1992 Recipient of the ITEA Allen R. Matthews Award
“Grandfather of Test and Evaluation”
Last week, the T&E Community lost one of it’s greatest members. Mr. Walter “Walt” Winslow Hollis, former Deputy Under Secretary of the Army for Operations Research, who passed on Friday morning, July 27th. Please join ITEA, the T&E Community, and Mr. Hollis’ Family and Friends in Celebrating his Life and Contributions to ITEA and the T&E Profession. A memorial service will be held on Saturday, August 25, 2018 at 11:00 at All Souls Episcopal Church, 2300 Cathedral Avenue, N.W., Washington, DC 20008. A reception in the parish hall will follow the service. Interment will be at a later date at Arlington National Cemetery.
Mr. Hollis was a mentor to many ITEA members, as well as others in the T&E profession. Mr. Hollis was one of the founding fathers and a longtime member of ITEA, and was the 3rd recipient of the Allen R. Matthew Award. The award is presented to an individual for a lasting, significant contribution to the field of T&E, such as the cumulative effect of a distinguished career. It is the highest award bestowed by ITEA.
Mr. Hollis consistently supported and addressed ITEA’s Annual International Symposium and many ITEA workshops during every year of his long career. Mr. Hollis also was a frequent contributor to The ITEA Journal of Test and Evaluation, including his “Reflections of an ‘Old Tester’” in March 2003. Mr. Hollis, whose distinguished career spanned more than five decades, is known as the “Grandfather of Test and Evaluation.”
Walter Winslow Hollis was born on November 13th 1926 in Braintree, MA; and was raised in Waltham, MA. He started college at Northeastern University majoring in chemistry, left to serve 18 months in the Army Chemical Corps, and returned to Northeastern, graduating in 1949 with a double major in physics and mathematics. Walt then began his long Army career working as an optical designer at Frankfort Arsenal in Philadelphia, PA. Some of his notable projects were working on the design of telescopic sights for the 106mm recoilless rifle and the Redstone missile. He soon became director of the Fire Control Unit where he led the design of the fire control system for the Sheridan Tank, one of the earliest systems using a mechanical and electronic analog computer to develop a complete fire control solution. In 1968, he was asked by another T&E icon, Mr. Dave Hardison, to become the Science Advisor to the Director of the Army Combat Developments Experimentation Center (CDEC) at Ft. Ord, CA. After four years at CDEC, Walt attended the National War College, and then became the Science Advisor at the Army Operational Test and Evaluation Agency (OTEA), beginning his long and prominent role as the Godfather of T&E. While at OTEA, he was instrumental in evaluating and testing the Army’s Big Five: the AH-64 attack helicopter, the M1 Abrams tank, the Bradley fighting vehicle, the Patriot air defense system, and the UH-60 utility helicopter.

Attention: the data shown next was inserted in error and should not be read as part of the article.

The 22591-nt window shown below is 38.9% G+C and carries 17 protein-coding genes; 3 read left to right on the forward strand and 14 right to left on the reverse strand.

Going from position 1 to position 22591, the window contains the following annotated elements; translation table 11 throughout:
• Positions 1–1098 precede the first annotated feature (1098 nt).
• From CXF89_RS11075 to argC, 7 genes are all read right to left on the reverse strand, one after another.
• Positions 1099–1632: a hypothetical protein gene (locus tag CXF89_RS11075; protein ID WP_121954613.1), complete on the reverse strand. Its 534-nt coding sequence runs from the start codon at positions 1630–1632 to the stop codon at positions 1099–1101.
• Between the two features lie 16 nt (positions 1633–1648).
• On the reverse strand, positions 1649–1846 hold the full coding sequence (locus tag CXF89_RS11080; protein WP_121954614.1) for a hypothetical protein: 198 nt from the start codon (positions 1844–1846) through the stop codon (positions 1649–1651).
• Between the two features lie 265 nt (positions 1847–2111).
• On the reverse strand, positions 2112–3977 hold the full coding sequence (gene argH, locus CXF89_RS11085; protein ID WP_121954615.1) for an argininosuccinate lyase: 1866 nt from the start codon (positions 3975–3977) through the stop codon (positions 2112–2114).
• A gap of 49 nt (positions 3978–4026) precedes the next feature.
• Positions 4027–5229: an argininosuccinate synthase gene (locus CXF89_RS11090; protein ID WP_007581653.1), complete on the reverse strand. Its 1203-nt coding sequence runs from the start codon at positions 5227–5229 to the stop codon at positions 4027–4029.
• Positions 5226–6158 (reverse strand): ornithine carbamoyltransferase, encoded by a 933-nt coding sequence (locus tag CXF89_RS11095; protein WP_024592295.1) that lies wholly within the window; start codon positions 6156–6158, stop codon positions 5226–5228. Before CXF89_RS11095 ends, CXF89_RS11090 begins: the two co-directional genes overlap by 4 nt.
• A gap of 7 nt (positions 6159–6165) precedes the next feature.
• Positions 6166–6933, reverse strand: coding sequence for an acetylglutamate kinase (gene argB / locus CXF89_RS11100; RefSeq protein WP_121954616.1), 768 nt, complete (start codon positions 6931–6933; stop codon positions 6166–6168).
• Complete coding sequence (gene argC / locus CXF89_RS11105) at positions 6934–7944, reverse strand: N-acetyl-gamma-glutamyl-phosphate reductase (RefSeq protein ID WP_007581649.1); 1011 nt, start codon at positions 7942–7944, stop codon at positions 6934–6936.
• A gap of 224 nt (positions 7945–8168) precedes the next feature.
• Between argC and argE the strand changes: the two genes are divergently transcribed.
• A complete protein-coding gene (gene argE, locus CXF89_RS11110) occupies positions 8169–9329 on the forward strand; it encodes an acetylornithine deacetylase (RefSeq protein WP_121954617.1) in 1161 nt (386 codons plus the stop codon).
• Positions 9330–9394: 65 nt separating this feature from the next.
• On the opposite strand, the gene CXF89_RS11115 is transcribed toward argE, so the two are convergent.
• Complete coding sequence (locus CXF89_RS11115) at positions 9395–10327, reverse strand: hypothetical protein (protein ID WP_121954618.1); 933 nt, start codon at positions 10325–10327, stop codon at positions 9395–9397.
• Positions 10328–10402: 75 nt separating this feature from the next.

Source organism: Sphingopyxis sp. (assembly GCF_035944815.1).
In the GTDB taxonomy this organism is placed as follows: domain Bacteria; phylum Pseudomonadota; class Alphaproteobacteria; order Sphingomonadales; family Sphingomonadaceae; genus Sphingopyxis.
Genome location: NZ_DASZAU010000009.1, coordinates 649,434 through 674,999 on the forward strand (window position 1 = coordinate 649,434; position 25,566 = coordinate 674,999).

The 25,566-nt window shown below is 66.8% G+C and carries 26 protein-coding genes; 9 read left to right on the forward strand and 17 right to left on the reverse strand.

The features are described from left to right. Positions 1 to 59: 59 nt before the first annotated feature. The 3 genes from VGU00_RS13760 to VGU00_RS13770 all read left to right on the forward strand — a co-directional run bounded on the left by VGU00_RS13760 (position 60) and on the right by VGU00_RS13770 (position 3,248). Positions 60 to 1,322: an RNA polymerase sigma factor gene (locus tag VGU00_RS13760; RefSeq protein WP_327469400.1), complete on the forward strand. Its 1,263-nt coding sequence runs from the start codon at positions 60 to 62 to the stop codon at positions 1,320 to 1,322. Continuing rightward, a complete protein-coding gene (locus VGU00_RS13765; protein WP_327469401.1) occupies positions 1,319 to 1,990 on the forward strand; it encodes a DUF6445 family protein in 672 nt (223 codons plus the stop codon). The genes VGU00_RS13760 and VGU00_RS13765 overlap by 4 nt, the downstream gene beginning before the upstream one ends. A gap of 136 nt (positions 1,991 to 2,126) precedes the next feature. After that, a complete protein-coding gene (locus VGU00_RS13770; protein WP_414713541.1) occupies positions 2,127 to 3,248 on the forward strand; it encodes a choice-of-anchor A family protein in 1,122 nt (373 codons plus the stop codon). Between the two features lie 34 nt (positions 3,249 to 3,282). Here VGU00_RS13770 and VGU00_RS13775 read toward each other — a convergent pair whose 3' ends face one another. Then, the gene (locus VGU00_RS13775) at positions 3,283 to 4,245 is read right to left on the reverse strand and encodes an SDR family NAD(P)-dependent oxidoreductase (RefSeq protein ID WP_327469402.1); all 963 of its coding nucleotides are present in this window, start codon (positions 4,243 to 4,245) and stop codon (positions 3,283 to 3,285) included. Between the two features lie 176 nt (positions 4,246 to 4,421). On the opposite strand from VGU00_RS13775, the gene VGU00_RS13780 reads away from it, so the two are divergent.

In 1980, Walt was appointed as the Deputy Under Secretary of the Army for Operations Research. In this position, he proudly served the Army and this country, leading the Army T&E and analysis communities for 26 years until his retirement in 2006. He was the recipient of numerous professional and Presidential awards and has several professional awards named in his honor. The U.S. Army Test and Evaluation Command headquarters building at Aberdeen Proving Grounds was dedicated to Walter W. Hollis in a ceremony at the ATEC headquarters on December 13, 2012.
The following quote from Walt shows why he is often referred to as the Conscience of Army T&E. “The ones who worked for me are good analysts for two reasons. One, they have common sense, and are thoughtful people, who also happen to have ability in the field of analysis. But it takes more than just being able to get an “A” in calculus. It really is, in my view, dealing with people who think about what they see, look at what they read, and form reasoned judgments. That is more important than the analysis alone.” A good friend of his aptly described him as: “A boulder of common sense in a quarry of pet rocks”. He asked hard questions; he stimulated thought; and he cultivated reason; all to the great benefit of the US warfighter. He was respected by all and was an inspiration and mentor to many. We in the T&E community will miss our “Godfather” but will do our best in his absence and remembrance, to continue his great legacy.
Walt and his wife were avid gardeners, and he was a long-time elder at Bush Hill Presbyterian Church, serving as Sunday school teacher and superintendent and choir member. He also enjoyed woodworking, reading, and crossword puzzles. Walt was predeceased by his wife of 44 years, the former Dorcas Ann Menear, and is survived by his four children; Nancy Ann Smith of Abilene, TX, Jeffrey Lee Hollis, Sr. of Fresno, CA, David Michael Hollis of Washington, DC, and Susan Jane Breisch of Springfield, VA plus his seven grandchildren and 14 great grandchildren.